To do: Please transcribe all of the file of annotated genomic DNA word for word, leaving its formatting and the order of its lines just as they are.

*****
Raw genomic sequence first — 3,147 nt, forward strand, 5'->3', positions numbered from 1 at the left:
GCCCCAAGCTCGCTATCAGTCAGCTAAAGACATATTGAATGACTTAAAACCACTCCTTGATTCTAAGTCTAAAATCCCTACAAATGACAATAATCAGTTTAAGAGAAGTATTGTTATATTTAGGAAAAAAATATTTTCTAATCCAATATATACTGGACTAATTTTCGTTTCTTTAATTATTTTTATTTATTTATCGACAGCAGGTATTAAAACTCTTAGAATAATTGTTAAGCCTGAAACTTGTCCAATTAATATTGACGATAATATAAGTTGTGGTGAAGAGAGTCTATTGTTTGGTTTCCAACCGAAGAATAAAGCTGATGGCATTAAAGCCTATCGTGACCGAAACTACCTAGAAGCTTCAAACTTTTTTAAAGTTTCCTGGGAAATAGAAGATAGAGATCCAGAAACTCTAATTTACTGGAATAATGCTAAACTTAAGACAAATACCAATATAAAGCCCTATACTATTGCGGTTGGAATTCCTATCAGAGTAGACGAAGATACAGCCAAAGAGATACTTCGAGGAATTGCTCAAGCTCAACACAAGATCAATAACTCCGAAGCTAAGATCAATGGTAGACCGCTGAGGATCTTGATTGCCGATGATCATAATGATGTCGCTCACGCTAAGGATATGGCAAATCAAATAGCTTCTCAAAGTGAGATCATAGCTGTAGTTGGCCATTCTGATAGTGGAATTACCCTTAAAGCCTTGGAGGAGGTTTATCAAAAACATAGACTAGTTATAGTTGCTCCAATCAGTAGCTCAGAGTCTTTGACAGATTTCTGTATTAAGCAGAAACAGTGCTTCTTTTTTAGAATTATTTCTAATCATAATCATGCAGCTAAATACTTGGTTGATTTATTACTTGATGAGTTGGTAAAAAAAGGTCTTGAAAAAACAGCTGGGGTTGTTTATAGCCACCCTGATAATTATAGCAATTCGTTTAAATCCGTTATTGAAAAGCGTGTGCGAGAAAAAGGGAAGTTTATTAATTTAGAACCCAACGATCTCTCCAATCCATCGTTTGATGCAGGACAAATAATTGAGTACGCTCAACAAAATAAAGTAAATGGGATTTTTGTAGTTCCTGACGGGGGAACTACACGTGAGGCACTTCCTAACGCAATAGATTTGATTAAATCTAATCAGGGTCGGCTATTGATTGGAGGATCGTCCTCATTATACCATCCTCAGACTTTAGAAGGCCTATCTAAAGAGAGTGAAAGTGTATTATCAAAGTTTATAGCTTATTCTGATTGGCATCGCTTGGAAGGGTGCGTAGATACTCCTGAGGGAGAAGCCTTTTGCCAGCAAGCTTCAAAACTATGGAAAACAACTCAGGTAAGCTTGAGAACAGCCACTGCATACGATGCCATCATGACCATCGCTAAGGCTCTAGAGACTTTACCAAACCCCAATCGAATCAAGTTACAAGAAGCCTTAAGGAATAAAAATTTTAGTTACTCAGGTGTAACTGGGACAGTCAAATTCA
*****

Raw genomic sequence first — 3,147 nt, forward strand, 5'->3', positions numbered from 1 at the left:
GCCCCAAGCTCGCTATCAGTCAGCTAAAGACATATTGAATGACTTAAAACCACTCCTTGATTCTAAGTCTAAAATCCCTACAAATGACAATAATCAGTTTAAGAGAAGTATTGTTATATTTAGGAAAAAAATATTTTCTAATCCAATATATACTGGACTAATTTTCGTTTCTTTAATTATTTTTATTTATTTATCGACAGCAGGTATTAAAACTCTTAGAATAATTGTTAAGCCTGAAACTTGTCCAATTAATATTGACGATAATATAAGTTGTGGTGAAGAGAGTCTATTGTTTGGTTTCCAACCGAAGAATAAAGCTGATGGCATTAAAGCCTATCGTGACCGAAACTACCTAGAAGCTTCAAACTTTTTTAAAGTTTCCTGGGAAATAGAAGATAGAGATCCAGAAACTCTAATTTACTGGAATAATGCTAAACTTAAGACAAATACCAATATAAAGCCCTATACTATTGCGGTTGGAATTCCTATCAGAGTAGACGAAGATACAGCCAAAGAGATACTTCGAGGAATTGCTCAAGCTCAACACAAGATCAATAACTCCGAAGCTAAGATCAATGGTAGACCGCTGAGGATCTTGATTGCCGATGATCATAATGATGTCGCTCACGCTAAGGATATGGCAAATCAAATAGCTTCTCAAAGTGAGATCATAGCTGTAGTTGGCCATTCTGATAGTGGAATTACCCTTAAAGCCTTGGAGGAGGTTTATCAAAAACATAGACTAGTTATAGTTGCTCCAATCAGTAGCTCAGAGTCTTTGACAGATTTCTGTATTAAGCAGAAACAGTGCTTCTTTTTTAGAATTATTTCTAATCATAATCATGCAGCTAAATACTTGGTTGATTTATTACTTGATGAGTTGGTAAAAAAAGGTCTTGAAAAAACAGCTGGGGTTGTTTATAGCCACCCTGATAATTATAGCAATTCGTTTAAATCCGTTATTGAAAAGCGTGTGCGAGAAAAAGGGAAGTTTATTAATTTAGAACCCAACGATCTCTCCAATCCATCGTTTGATGCAGGACAAATAATTGAGTACGCTCAACAAAATAAAGTAAATGGGATTTTTGTAGTTCCTGACGGGGGAACTACACGTGAGGCACTTCCTAACGCAATAGATTTGATTAAATCTAATCAGGGTCGGCTATTGATTGGAGGATCGTCCTCATTATACCATCCTCAGACTTTAGAAGGCCTATCTAAAGAGAGTGAAAGTGTATTATCAAAGTTTATAGCTTATTCTGATTGGCATCGCTTGGAAGGGTGCGTAGATACTCCTGAGGGAGAAGCCTTTTGCCAGCAAGCTTCAAAACTATGGAAAACAACTCAGGTAAGCTTGAGAACAGCCACTGCATACGATGCCATCATGACCATCGCTAAGGCTCTAGAGACTTTACCAAACCCCAATCGAATCAAGTTACAAGAAGCCTTAAGGAATAAAAATTTTAGTTACTCAGGTGTAACTGGGACAGTCAAATTCA